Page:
10.  Completion period.

Such child find process shall be completed in a time period comparable to that for other students attending public schools in the LEA.  [612(a)(10)(A)(ii)(V)]

Consultation:

11.  Adds additional consultation requirements.

To ensure timely and meaningful consultation, an LEA, or where appropriate, an SEA, shall consult with private school representatives and representatives of parents of parentally placed private school children with disabilities during the design and development of special education and related services for the children, including regarding:

  • The child find process and how parentally placed private school children suspected of having a disability can participate equitably, including how parents, teachers, and private school officials will be informed of the process;
     
  • The determination of the proportionate amount of federal funds available to serve parentally placed private school children with the disabilities under Section 612(a)(10), including the determination of how the amount was calculated;
     
  • The consultation process among the LEA, private school officials, and representatives of parents of parentally placed private school children with disabilities, including how such process will operate throughout the school year to ensure that parentally placed private school children with disabilities identified through the child find process can meaningfully participate in special education and related services;
     
  • How, where, and by whom special education and related services will be provided for parentally placed private school children with disabilities, including a discussion of types of services, including direct services and alternate service delivery mechanisms, how such services will be apportioned if funds are insufficient to serve all children, and how and when these decisions will be made; and
     
  • How, if the LEA disagrees with the views of the private school officials on the provision of services or the types of services, whether provided directly or through a contract, the LEA shall provide to the private school officials a written explanation of the reasons why the LEA chose not to provide services directly or through a contract.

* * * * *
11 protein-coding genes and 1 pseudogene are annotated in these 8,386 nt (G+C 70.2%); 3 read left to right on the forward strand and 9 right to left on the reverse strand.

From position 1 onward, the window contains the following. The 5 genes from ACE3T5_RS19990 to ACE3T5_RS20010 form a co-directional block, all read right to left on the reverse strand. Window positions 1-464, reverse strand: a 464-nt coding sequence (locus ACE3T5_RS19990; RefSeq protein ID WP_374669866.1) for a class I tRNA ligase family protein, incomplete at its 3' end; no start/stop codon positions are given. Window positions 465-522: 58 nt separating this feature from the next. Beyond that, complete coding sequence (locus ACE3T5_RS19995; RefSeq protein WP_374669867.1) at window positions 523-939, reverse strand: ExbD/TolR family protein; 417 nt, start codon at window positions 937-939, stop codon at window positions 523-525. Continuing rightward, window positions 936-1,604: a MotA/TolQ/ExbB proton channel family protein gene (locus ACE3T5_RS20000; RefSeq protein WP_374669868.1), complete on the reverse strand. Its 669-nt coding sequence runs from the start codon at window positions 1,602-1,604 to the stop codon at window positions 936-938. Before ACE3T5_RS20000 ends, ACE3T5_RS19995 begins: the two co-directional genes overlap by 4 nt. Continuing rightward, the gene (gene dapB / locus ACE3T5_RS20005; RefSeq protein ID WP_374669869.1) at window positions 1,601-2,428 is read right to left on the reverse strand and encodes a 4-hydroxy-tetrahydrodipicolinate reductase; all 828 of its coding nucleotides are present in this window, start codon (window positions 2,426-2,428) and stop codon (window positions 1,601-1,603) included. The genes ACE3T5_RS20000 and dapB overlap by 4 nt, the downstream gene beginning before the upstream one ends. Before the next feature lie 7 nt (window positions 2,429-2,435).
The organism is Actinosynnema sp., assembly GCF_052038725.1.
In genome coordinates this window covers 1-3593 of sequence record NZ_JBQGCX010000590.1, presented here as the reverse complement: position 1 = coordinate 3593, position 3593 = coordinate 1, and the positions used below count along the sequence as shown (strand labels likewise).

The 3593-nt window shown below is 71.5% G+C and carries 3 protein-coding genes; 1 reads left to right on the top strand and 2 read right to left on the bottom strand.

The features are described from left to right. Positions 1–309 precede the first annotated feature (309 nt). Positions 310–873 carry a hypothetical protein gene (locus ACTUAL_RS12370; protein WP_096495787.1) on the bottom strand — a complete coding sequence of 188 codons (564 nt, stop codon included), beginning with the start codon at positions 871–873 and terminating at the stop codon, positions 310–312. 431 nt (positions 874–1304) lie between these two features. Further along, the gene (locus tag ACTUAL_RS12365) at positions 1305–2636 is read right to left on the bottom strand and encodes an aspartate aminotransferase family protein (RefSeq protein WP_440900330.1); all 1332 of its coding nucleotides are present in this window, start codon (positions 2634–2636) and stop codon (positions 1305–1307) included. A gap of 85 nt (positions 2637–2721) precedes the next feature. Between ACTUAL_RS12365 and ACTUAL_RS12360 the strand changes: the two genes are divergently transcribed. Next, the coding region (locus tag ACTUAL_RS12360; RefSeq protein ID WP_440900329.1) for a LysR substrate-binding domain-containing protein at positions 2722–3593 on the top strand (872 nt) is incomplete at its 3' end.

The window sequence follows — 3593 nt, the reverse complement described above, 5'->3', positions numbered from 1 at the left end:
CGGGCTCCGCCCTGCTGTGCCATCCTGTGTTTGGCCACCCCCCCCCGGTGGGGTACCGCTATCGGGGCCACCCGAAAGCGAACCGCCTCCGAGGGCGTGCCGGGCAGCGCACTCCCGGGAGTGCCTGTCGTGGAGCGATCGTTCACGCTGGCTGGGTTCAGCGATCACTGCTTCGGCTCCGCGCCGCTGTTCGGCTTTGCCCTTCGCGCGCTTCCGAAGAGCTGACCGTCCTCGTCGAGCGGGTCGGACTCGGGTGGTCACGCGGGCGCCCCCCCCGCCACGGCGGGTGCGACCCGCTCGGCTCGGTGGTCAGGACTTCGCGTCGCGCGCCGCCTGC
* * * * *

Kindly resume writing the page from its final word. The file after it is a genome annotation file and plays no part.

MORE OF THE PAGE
[612(a)(10)(A)(iii)]

12.  Requires written affirmation.

When timely and meaningful consultation as required by Section 612(a)(10)(A)(iii) has occurred, the LEA shall obtain a written affirmation signed by the representatives of participating private schools, and if such representatives do not provide such affirmation within a reasonable period of time, the LEA shall forward the documentation of the consultation process to the SEA.  [612(a)(10)(A)(iv)]

13.  Provides a right to complain to the SEA and appeal to the secretary.

A private school official shall have the right to submit a complaint to the SEA that the LEA did not engage in consultation that was meaningful and timely, or did not give due consideration to the views of the private school official.  [612(a)(10)(A)(v)(I)]

If the private school official wishes to submit a complaint, the official shall provide the basis of the noncompliance with Section 612(a)(10)(A)(iii) by the LEA to the SEA, and the LEA shall forward the appropriate documentation to the SEA.  If the private school official is dissatisfied with the decision of the SEA, such official may submit a complaint to the secretary by providing the basis of the noncompliance with Section 612(a)(10)(A)(iii) by the LEA to the secretary, and the SEA shall forward the appropriate documentation to the secretary.  [612(a)(10)(A)(v)(II)]


(1) Topics in this series include:  Alignment With the No Child Left Behind Act; Changes in Initial Evaluation and Reevaluation; Children Enrolled by Their Parents in Private Schools; Discipline; Disproportionality and Overidentification; Early Intervening Services; Highly Qualified Teachers; Individualized Education Program (IEP) Team Meetings and Changes to the IEP; Individualized Education Program (IEP); Local Funding; National Instructional Materials Accessibility Standard (NIMAS); Part C Amendments in IDEA 2004; Part C Option: Age 3 to Kindergarten Age; Procedural Safeguards: Surrogates, Notice and Consent; Procedural Safeguards: Mediation and Resolution Sessions; Procedural Safeguards: Due Process Hearings; Secondary Transition; State Funding; and Statewide and Districtwide Assessments.  Documents are available on the OSERS Web site at: www.ed.gov/about/offices/list/osers/index.html.